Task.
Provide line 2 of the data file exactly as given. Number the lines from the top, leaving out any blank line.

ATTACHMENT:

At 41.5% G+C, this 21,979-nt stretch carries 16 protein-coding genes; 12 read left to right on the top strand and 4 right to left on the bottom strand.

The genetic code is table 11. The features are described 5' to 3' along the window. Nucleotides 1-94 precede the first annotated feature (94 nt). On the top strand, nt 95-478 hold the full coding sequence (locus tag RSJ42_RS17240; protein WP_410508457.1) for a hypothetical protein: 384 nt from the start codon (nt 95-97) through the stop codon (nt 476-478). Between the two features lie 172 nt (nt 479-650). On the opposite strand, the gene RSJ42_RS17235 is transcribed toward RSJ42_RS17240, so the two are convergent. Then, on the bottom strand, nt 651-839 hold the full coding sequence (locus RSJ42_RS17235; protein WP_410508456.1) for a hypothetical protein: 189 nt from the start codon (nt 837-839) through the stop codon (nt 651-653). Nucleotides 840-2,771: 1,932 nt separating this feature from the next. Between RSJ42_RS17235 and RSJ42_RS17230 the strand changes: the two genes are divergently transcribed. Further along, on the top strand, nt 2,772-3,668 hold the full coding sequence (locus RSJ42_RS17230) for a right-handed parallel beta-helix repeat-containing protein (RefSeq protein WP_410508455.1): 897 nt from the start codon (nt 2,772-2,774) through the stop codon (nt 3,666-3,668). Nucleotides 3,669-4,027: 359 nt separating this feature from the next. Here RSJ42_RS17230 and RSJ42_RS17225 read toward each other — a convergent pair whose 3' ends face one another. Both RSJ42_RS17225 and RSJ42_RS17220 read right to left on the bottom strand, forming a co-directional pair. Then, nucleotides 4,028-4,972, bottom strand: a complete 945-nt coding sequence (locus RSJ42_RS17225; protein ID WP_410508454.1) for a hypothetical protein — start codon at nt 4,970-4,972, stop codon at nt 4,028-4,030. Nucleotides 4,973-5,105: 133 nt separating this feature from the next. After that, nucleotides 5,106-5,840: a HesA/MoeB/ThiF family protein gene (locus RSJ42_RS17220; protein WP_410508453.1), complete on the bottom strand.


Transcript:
The genetic code is table 11. The features are described 5' to 3' along the window. Nucleotides 1-94 precede the first annotated feature (94 nt). On the top strand, nt 95-478 hold the full coding sequence (locus tag RSJ42_RS17240; protein WP_410508457.1) for a hypothetical protein: 384 nt from the start codon (nt 95-97) through the stop codon (nt 476-478). Between the two features lie 172 nt (nt 479-650). On the opposite strand, the gene RSJ42_RS17235 is transcribed toward RSJ42_RS17240, so the two are convergent. Then, on the bottom strand, nt 651-839 hold the full coding sequence (locus RSJ42_RS17235; protein WP_410508456.1) for a hypothetical protein: 189 nt from the start codon (nt 837-839) through the stop codon (nt 651-653). Nucleotides 840-2,771: 1,932 nt separating this feature from the next. Between RSJ42_RS17235 and RSJ42_RS17230 the strand changes: the two genes are divergently transcribed. Further along, on the top strand, nt 2,772-3,668 hold the full coding sequence (locus RSJ42_RS17230) for a right-handed parallel beta-helix repeat-containing protein (RefSeq protein WP_410508455.1): 897 nt from the start codon (nt 2,772-2,774) through the stop codon (nt 3,666-3,668). Nucleotides 3,669-4,027: 359 nt separating this feature from the next. Here RSJ42_RS17230 and RSJ42_RS17225 read toward each other — a convergent pair whose 3' ends face one another. Both RSJ42_RS17225 and RSJ42_RS17220 read right to left on the bottom strand, forming a co-directional pair. Then, nucleotides 4,028-4,972, bottom strand: a complete 945-nt coding sequence (locus RSJ42_RS17225; protein ID WP_410508454.1) for a hypothetical protein — start codon at nt 4,970-4,972, stop codon at nt 4,028-4,030. Nucleotides 4,973-5,105: 133 nt separating this feature from the next. After that, nucleotides 5,106-5,840: a HesA/MoeB/ThiF family protein gene (locus RSJ42_RS17220; protein WP_410508453.1), complete on the bottom strand.